We are often asked the question “Can I buy a new property before getting divorced?”  In a booming property market, people who are separating often want to take advantage of opportunities that may come up.  Many people do not wish to rent and, if they have the funds to do so, would prefer to buy another property as they see rent money as ‘dead money’.

The question, however, is not so much whether or not you can buy a new property before finalising your divorce, but whether or not you should.

Divorce or Property Settlement?

The first thing we need to do is make sure that we are all speaking the same language.  Often when clients speak with our family lawyers with questions about buying a house after separation before getting divorced, they are talking about buying a property before they finalise their family law property settlement.  Divorce  is the term used colloquially by people separating to refer to their family law matters, but technically a divorce is the legal end of a marriage, not a property settlement which is a separate legal process.

There is no legal barrier to purchasing a new property before getting divorced.  Many people finalise their property settlement and buy a new property before they are even eligible to get a divorce.  The real issue is not whether you should buy a new property before your divorce is finalised, but whether or not you should do so before your property settlement is finalised.

Should I Buy a New Property Before My Property Settlement is Finalised?

The answer to this is, of course, it depends.  Everyone’s situations are individual and unique and this is certainly a situation where there is no one size fits all approach. 

However, as a starting point the question of whether or not you should buy a new property before your property settlement is finalised is best answered as: only if you are happy with that property to form part of the property pool to be divided between you and your former partner. If that is enough to make you reconsider then you could stop reading now.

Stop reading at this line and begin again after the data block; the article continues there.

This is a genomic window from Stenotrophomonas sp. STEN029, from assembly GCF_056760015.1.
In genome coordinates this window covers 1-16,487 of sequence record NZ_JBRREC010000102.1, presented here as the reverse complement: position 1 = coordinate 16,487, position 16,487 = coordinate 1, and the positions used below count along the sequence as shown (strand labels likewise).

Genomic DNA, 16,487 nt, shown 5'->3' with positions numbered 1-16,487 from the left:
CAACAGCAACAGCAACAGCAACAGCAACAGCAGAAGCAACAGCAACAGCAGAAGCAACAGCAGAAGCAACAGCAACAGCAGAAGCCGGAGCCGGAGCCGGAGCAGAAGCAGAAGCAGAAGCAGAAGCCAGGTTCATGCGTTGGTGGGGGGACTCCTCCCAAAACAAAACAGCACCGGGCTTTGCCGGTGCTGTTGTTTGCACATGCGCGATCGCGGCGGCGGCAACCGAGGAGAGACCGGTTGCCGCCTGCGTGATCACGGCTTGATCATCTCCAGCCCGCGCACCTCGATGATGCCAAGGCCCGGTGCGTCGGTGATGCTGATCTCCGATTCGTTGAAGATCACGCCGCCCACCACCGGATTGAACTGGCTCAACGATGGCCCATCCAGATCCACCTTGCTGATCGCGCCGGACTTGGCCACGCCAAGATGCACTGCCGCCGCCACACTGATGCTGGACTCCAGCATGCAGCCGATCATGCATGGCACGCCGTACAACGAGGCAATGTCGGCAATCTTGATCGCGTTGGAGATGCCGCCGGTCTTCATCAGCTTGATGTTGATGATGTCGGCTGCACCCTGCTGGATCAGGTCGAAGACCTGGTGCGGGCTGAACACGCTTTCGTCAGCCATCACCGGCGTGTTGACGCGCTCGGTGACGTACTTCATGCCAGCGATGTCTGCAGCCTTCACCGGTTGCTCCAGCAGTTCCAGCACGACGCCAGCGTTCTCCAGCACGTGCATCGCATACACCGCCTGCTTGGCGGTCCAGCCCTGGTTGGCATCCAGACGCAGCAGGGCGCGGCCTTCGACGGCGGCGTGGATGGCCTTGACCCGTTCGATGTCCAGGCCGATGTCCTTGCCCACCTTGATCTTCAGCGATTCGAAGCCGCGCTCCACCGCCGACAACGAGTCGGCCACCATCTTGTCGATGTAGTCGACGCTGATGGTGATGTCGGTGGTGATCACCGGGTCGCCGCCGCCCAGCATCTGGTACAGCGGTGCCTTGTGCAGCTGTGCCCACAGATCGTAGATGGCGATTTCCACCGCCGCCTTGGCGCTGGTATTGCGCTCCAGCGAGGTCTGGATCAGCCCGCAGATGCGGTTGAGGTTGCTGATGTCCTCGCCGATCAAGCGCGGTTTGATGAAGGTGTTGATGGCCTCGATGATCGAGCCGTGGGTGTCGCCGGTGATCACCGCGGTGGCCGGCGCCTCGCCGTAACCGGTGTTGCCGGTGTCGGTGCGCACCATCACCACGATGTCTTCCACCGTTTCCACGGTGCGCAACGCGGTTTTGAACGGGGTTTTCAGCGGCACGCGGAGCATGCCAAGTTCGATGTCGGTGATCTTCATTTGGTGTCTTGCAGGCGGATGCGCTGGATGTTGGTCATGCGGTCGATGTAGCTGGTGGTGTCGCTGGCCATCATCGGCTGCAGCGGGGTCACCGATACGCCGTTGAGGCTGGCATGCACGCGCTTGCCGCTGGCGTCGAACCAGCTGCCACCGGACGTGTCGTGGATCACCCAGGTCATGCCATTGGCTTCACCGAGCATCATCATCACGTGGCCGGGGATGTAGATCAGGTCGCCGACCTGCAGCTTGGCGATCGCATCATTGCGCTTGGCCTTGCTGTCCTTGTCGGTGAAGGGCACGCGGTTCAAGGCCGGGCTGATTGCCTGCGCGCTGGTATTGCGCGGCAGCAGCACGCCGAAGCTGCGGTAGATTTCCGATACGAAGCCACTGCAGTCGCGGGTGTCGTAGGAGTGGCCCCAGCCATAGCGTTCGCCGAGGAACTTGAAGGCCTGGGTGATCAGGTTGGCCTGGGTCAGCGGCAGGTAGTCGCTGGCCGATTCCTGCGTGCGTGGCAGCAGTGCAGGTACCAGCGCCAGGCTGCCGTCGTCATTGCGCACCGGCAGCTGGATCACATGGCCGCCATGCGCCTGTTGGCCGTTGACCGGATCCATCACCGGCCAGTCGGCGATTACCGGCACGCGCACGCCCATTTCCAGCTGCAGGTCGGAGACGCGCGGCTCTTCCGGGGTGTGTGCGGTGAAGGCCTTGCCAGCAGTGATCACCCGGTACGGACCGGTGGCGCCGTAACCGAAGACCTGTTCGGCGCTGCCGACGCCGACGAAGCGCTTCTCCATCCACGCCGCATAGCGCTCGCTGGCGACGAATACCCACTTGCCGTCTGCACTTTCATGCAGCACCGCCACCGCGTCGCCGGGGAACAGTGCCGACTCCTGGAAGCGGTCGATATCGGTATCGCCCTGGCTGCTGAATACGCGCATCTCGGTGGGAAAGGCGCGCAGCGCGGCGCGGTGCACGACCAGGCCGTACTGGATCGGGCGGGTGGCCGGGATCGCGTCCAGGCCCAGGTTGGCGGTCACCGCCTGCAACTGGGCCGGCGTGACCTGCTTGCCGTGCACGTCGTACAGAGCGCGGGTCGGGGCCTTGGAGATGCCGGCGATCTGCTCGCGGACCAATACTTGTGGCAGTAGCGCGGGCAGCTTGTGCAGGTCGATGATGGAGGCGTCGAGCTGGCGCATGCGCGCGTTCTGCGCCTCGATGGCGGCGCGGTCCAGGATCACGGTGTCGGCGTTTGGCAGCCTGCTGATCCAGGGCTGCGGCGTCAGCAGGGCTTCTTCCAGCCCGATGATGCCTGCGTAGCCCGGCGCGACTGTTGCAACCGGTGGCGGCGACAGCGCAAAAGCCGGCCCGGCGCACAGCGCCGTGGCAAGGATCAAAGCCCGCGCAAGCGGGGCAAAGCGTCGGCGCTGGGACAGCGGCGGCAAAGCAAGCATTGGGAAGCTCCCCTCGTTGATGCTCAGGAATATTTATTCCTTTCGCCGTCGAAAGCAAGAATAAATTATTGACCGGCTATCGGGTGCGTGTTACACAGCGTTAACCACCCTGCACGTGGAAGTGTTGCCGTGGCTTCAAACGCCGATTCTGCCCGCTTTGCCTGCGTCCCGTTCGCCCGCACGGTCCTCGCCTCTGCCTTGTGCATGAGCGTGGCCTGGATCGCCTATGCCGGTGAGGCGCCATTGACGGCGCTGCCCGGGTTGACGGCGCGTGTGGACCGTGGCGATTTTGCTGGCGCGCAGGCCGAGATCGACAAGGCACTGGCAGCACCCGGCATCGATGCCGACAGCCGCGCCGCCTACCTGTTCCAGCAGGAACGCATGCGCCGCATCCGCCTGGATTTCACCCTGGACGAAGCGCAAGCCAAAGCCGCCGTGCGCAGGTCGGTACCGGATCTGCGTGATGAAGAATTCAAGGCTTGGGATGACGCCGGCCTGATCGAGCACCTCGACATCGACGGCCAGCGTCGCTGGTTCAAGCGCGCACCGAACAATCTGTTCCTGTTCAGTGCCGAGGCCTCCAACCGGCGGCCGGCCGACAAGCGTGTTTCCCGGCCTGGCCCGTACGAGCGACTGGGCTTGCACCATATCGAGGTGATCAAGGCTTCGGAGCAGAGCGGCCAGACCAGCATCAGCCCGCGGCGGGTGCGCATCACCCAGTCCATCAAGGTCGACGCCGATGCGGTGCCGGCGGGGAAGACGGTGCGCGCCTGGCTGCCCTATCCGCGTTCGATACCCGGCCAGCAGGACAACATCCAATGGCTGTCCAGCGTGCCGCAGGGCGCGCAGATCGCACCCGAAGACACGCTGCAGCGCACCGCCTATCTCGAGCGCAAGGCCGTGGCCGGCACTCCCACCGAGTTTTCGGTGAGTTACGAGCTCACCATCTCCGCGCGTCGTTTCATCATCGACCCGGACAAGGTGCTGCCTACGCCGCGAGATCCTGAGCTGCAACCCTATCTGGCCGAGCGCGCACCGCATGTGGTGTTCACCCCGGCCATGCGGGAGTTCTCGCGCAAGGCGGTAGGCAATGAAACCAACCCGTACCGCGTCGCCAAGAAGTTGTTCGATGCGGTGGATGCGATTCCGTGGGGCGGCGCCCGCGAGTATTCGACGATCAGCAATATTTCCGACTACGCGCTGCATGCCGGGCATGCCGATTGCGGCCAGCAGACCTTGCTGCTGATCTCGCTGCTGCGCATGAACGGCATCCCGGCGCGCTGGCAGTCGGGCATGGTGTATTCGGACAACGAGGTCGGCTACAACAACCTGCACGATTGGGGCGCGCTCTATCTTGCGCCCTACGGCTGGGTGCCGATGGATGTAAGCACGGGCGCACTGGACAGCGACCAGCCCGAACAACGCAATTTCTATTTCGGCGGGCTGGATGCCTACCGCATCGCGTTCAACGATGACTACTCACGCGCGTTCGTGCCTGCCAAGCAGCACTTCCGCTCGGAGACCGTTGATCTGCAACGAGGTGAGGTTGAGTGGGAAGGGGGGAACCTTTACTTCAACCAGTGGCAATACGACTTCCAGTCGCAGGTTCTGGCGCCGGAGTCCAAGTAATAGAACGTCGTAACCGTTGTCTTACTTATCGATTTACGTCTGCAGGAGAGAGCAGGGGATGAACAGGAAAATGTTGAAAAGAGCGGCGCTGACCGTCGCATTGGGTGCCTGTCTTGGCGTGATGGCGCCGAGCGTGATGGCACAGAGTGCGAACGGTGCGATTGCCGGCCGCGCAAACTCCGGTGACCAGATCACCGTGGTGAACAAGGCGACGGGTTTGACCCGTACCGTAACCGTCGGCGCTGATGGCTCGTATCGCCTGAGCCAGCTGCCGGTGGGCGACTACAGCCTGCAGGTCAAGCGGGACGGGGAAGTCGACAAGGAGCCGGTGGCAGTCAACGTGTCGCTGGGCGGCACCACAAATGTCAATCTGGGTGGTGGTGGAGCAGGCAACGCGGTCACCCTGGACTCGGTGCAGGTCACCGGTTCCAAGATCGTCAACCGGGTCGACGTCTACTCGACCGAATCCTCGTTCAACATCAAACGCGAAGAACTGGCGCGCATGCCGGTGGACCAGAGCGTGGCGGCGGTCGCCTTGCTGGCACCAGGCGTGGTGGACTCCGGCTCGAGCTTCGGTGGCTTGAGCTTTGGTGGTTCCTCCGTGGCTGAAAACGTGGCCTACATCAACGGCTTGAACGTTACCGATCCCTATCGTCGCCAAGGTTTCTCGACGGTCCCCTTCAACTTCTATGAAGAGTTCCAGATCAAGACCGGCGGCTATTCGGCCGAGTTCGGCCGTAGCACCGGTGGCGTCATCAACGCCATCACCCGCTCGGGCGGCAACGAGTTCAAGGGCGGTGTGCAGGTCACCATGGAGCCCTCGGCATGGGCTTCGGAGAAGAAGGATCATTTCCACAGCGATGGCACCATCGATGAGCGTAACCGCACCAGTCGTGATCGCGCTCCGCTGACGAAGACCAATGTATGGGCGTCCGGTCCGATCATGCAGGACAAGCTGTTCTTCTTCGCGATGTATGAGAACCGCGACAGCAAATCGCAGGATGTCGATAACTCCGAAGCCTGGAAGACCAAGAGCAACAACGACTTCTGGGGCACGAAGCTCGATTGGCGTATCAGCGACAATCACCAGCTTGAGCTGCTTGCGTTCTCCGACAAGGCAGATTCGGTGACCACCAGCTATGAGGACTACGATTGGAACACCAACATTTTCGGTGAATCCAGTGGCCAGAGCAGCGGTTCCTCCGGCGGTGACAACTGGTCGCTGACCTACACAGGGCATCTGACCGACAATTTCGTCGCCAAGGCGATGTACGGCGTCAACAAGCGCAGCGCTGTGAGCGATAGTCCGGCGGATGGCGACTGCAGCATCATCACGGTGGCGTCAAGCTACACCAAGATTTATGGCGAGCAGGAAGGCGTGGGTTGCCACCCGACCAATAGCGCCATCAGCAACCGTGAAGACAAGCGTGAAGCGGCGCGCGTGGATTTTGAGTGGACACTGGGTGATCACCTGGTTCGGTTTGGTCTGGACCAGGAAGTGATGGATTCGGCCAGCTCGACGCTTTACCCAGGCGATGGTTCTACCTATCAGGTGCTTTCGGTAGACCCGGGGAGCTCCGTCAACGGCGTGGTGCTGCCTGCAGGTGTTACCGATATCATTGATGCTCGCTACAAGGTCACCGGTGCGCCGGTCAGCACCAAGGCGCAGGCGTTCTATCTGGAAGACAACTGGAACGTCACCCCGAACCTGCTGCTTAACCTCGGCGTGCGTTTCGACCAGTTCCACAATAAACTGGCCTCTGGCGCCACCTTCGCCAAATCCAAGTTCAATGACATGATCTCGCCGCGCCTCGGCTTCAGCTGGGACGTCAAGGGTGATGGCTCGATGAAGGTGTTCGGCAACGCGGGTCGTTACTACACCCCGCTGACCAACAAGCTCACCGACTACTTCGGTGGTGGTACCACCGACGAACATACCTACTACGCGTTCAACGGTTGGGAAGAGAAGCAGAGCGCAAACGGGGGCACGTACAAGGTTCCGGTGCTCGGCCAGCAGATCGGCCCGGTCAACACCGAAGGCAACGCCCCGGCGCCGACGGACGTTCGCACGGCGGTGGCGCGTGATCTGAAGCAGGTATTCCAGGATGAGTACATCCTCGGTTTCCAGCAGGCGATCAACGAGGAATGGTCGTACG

But let’s delve into that a bit further.

Why is a property purchased after separation part of the family law property pool?

A fundamental principle in the Family Law Act is that all property of the parties is included in the property pool available for division, regardless of when it was acquired (purchased/gifted/inherited) and who is the legal owner or holds the title. 

For more information about this check out our property settlement FAQ.

Will my ex get the property I bought after we separated?

This is a question that frequently flows from the answer above.  However, it’s important to understand that, just because a particular property is included in the property pool, doesn’t mean that the other party will have that transferred to them or that it will have to be sold or in some way divided between you. 

The inclusion of the property in the property pool is only one step in the process of determining which assets, liabilities, and superannuation each party is to receive in a family law property settlement.

This means that while your new house purchased after you separated forms part of the property pool, it does not mean that it will necessarily be transferred to the other party or sold if the other party can receive their just and equitable property settlement from other property available.

My ex didn’t put any money into the new property so why should it be included in the family law property pool?